US fiscal alarm bells are drowning out a deeper problem
Behind the debt ceiling drama lies a public finances tragedy
US fiscal alarm bells are drowning out a deeper problem.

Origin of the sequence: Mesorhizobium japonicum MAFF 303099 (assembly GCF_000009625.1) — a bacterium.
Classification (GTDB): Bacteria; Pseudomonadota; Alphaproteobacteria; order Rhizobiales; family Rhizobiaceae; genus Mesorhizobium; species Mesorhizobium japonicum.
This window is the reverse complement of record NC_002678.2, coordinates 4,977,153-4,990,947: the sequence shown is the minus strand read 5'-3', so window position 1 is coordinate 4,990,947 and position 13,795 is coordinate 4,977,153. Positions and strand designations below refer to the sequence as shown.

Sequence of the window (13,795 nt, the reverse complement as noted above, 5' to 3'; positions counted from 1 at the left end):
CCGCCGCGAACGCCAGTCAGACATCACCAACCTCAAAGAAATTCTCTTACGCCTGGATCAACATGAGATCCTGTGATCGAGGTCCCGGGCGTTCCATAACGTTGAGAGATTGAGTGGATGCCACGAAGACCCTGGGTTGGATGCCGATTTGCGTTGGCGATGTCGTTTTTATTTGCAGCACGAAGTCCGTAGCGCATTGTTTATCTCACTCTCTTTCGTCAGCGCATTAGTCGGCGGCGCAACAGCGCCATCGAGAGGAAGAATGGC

No country should run fiscal affairs as high drama. Greece in 2015 and the UK last year offer cautionary tales of what goes wrong when politics and the public finances collide. Yet the US does not feel it needs to learn lessons from other countries. It is, instead, heading for its own political clash over its $31.4tn debt ceiling, perhaps as early as next month. Everyone is being asked to pick their heroes and villains in the coming fight and the stakes are high. But for those of a more technocratic bent, who can put to one side the coming debt ceiling politics, the underlying health of the US public finances are just as alarming. The US federal budget is haemorrhaging money. The non-partisan Congressional Budget Office calculates that in the first seven months of the 2023 fiscal year, underlying government revenues are down 10 per cent with spending up 12 per cent. This leaves the federal budget deficit more than three times larger than in the same months of the 2022 fiscal year. Weak receipts reflected lower realised capital gains than the CBO expected in late 2022, the transformation of the Federal Reserve’s quantitative easing programme from a cash cow to a significant burden and the possibility that the underlying recovery was not quite as healthy as initial statistics showed. Expenditure has risen sharply in almost all large federal budget areas. If the patterns of the first seven months continue, it will extend an unfortunate trend in US budgeting. Not only does the CBO expect the deficit to grow in the years ahead, it also tends to overestimate the original health of the public finances.Any search for relief from less-volatile longer-term US fiscal numbers will also fail. The CBO’s latest forecasts show the level of federal debt held by the public as a share of national income to be 98 per cent in 2023, just 7.6 per cent below its wartime peak in 1946 and on track to exceed it in 2028. For comparison, UK public debt, also at a multi-decade high relative to gross domestic product, is still less than half the level it was at the end of the second world war. The rapid rise in US public debt reflects the terrible state of US politics. Republicans only discover fiscal prudence when they are in opposition before cutting taxes when holding office. Knowing this, the Democrats have given up on fiscal prudence and instead promote huge, and often uncapped, spending programmes such as the Inflation Reduction Act. The result is that the US is eroding its position in every long-term international comparison on public finance strength. To make a comparison with eurozone countries that required support in the 2010s, Portugal, Ireland and Spain already have lower gross debt levels than the US, IMF forecasts show US debt set to exceed that in Italy by 2028 and Greece by the end of the decade. Of course, in a world of low interest rates, countries can live happily with slightly higher debt levels and do not have to pay off their borrowing. Olivier Blanchard’s work at the IMF and Peterson Institute taught us this. But comfortably higher debt does not mean borrowing almost without limit. Blanchard himself worries that, “the debt trajectory in the US is not sustainable on current policy”. Polarised politics might ensure that the US cannot pay all of its bills in the weeks ahead. This repetitive theatrical performance is beginning to consume financial markets. But it is likely to be resolved after some potentially hairy moments. The real tragedy of the US public finances is their chronic weaknesses. This will not generate a sudden crisis and shows no sign of resolution. Ultimately, it is much more damaging. They will get worse as the US population ages, undermine the dollar as the world’s reserve currency and weaken America’s ability to project economic power on a global scale.